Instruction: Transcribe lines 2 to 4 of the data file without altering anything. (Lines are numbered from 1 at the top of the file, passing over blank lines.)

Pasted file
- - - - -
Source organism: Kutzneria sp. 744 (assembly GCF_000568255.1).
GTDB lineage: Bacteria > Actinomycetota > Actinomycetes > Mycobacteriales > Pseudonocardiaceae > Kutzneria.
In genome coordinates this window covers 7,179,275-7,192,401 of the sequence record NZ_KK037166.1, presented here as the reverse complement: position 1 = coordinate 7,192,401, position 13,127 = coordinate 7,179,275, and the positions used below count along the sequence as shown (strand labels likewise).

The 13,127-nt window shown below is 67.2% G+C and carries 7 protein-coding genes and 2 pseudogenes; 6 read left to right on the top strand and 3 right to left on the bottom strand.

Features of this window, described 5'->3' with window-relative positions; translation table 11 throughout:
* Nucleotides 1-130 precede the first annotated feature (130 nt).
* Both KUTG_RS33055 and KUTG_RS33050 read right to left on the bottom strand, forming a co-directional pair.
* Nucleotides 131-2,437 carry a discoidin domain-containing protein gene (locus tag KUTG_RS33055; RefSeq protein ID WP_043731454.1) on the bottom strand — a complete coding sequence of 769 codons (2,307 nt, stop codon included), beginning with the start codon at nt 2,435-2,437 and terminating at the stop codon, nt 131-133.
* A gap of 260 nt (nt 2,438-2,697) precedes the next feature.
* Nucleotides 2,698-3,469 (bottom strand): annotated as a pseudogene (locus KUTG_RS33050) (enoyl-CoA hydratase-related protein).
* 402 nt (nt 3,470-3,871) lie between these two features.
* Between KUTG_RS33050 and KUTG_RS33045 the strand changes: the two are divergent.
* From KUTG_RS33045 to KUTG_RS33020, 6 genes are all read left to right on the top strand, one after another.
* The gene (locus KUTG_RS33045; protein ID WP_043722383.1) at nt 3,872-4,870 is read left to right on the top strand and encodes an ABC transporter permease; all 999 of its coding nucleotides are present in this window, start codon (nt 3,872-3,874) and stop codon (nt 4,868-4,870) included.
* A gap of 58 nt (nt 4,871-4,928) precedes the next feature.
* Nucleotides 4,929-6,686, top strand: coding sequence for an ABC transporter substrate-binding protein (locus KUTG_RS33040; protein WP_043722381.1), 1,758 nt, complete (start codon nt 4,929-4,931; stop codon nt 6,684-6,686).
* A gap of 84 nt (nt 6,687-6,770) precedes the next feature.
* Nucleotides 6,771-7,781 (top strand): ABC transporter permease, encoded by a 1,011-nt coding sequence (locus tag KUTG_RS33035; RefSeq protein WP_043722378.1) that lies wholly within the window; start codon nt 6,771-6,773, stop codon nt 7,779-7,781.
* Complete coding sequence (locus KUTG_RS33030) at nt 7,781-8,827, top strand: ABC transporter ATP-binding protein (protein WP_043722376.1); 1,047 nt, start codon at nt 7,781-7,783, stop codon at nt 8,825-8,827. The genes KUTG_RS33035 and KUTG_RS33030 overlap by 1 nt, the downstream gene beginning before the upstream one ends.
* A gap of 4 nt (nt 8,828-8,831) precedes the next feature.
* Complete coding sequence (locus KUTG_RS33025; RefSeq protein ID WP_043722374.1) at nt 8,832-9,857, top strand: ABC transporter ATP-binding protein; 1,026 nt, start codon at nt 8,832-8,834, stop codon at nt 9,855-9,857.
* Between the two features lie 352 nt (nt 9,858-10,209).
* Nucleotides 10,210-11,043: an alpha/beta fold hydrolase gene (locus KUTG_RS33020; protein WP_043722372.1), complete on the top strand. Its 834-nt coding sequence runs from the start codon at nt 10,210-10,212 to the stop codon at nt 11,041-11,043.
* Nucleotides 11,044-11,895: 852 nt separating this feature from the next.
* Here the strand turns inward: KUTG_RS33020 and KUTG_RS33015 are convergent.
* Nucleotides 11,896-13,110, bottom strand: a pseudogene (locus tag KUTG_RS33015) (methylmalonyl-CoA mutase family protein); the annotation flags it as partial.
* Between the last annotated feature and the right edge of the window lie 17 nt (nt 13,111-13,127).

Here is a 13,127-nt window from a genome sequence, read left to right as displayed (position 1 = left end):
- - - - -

GTDB lineage: Bacteria > Actinomycetota > Actinomycetes > Mycobacteriales > Pseudonocardiaceae > Kutzneria.
In genome coordinates this window covers 7,179,275-7,192,401 of the sequence record NZ_KK037166.1, presented here as the reverse complement: position 1 = coordinate 7,192,401, position 13,127 = coordinate 7,179,275, and the positions used below count along the sequence as shown (strand labels likewise).

The 13,127-nt window shown below is 67.2% G+C and carries 7 protein-coding genes and 2 pseudogenes; 6 read left to right on the top strand and 3 right to left on the bottom strand.